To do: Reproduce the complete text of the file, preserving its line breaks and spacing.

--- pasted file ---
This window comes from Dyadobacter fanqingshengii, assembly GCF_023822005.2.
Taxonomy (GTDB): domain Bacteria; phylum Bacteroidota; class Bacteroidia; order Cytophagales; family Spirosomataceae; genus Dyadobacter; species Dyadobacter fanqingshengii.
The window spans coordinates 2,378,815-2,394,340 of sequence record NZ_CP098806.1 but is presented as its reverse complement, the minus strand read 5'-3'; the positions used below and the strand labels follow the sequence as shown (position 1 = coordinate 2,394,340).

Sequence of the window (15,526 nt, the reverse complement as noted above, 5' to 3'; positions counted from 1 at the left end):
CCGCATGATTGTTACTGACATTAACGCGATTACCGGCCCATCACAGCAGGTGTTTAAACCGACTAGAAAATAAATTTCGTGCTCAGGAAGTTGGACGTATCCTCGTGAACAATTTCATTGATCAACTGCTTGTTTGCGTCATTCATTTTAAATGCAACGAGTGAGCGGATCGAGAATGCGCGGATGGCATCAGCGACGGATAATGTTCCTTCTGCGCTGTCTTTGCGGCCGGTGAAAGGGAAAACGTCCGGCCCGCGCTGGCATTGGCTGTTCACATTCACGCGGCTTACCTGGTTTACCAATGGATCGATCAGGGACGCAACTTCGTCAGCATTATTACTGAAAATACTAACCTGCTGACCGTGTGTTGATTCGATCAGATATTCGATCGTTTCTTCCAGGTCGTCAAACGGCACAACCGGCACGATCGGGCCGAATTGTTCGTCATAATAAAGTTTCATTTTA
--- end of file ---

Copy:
This window comes from Dyadobacter fanqingshengii, assembly GCF_023822005.2.
Taxonomy (GTDB): domain Bacteria; phylum Bacteroidota; class Bacteroidia; order Cytophagales; family Spirosomataceae; genus Dyadobacter; species Dyadobacter fanqingshengii.
The window spans coordinates 2,378,815-2,394,340 of sequence record NZ_CP098806.1 but is presented as its reverse complement, the minus strand read 5'-3'; the positions used below and the strand labels follow the sequence as shown (position 1 = coordinate 2,394,340).

Sequence of the window (15,526 nt, the reverse complement as noted above, 5' to 3'; positions counted from 1 at the left end):
CCGCATGATTGTTACTGACATTAACGCGATTACCGGCCCATCACAGCAGGTGTTTAAACCGACTAGAAAATAAATTTCGTGCTCAGGAAGTTGGACGTATCCTCGTGAACAATTTCATTGATCAACTGCTTGTTTGCGTCATTCATTTTAAATGCAACGAGTGAGCGGATCGAGAATGCGCGGATGGCATCAGCGACGGATAATGTTCCTTCTGCGCTGTCTTTGCGGCCGGTGAAAGGGAAAACGTCCGGCCCGCGCTGGCATTGGCTGTTCACATTCACGCGGCTTACCTGGTTTACCAATGGATCGATCAGGGACGCAACTTCGTCAGCATTATTACTGAAAATACTAACCTGCTGACCGTGTGTTGATTCGATCAGATATTCGATCGTTTCTTCCAGGTCGTCAAACGGCACAACCGGCACGATCGGGCCGAATTGTTCGTCATAATAAAGTTTCATTTTA